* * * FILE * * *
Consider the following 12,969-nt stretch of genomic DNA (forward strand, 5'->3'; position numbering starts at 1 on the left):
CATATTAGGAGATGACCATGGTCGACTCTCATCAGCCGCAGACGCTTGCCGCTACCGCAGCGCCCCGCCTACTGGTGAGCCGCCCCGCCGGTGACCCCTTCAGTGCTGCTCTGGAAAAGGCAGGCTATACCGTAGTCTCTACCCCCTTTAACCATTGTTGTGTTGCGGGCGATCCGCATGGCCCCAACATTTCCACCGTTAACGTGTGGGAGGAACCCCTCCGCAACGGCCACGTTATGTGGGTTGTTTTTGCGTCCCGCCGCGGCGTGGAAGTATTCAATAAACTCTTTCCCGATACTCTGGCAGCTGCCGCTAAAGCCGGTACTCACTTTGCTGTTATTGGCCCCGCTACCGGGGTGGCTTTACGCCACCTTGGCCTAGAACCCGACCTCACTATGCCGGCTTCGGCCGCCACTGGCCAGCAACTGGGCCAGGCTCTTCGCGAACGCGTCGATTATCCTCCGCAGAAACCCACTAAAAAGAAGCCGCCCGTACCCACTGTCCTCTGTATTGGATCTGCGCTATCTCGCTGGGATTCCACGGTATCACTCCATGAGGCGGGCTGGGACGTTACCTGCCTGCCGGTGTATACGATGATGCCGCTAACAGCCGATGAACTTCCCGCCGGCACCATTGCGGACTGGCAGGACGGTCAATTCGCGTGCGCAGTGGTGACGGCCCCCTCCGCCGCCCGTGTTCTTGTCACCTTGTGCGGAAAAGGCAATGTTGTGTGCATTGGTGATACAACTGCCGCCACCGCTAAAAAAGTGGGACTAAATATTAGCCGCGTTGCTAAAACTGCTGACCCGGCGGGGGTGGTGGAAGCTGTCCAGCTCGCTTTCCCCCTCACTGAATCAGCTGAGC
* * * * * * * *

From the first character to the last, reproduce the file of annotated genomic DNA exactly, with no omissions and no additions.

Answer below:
Consider the following 12,969-nt stretch of genomic DNA (forward strand, 5'->3'; position numbering starts at 1 on the left):
CATATTAGGAGATGACCATGGTCGACTCTCATCAGCCGCAGACGCTTGCCGCTACCGCAGCGCCCCGCCTACTGGTGAGCCGCCCCGCCGGTGACCCCTTCAGTGCTGCTCTGGAAAAGGCAGGCTATACCGTAGTCTCTACCCCCTTTAACCATTGTTGTGTTGCGGGCGATCCGCATGGCCCCAACATTTCCACCGTTAACGTGTGGGAGGAACCCCTCCGCAACGGCCACGTTATGTGGGTTGTTTTTGCGTCCCGCCGCGGCGTGGAAGTATTCAATAAACTCTTTCCCGATACTCTGGCAGCTGCCGCTAAAGCCGGTACTCACTTTGCTGTTATTGGCCCCGCTACCGGGGTGGCTTTACGCCACCTTGGCCTAGAACCCGACCTCACTATGCCGGCTTCGGCCGCCACTGGCCAGCAACTGGGCCAGGCTCTTCGCGAACGCGTCGATTATCCTCCGCAGAAACCCACTAAAAAGAAGCCGCCCGTACCCACTGTCCTCTGTATTGGATCTGCGCTATCTCGCTGGGATTCCACGGTATCACTCCATGAGGCGGGCTGGGACGTTACCTGCCTGCCGGTGTATACGATGATGCCGCTAACAGCCGATGAACTTCCCGCCGGCACCATTGCGGACTGGCAGGACGGTCAATTCGCGTGCGCAGTGGTGACGGCCCCCTCCGCCGCCCGTGTTCTTGTCACCTTGTGCGGAAAAGGCAATGTTGTGTGCATTGGTGATACAACTGCCGCCACCGCTAAAAAAGTGGGACTAAATATTAGCCGCGTTGCTAAAACTGCTGACCCGGCGGGGGTGGTGGAAGCTGTCCAGCTCGCTTTCCCCCTCACTGAATCAGCTGAGC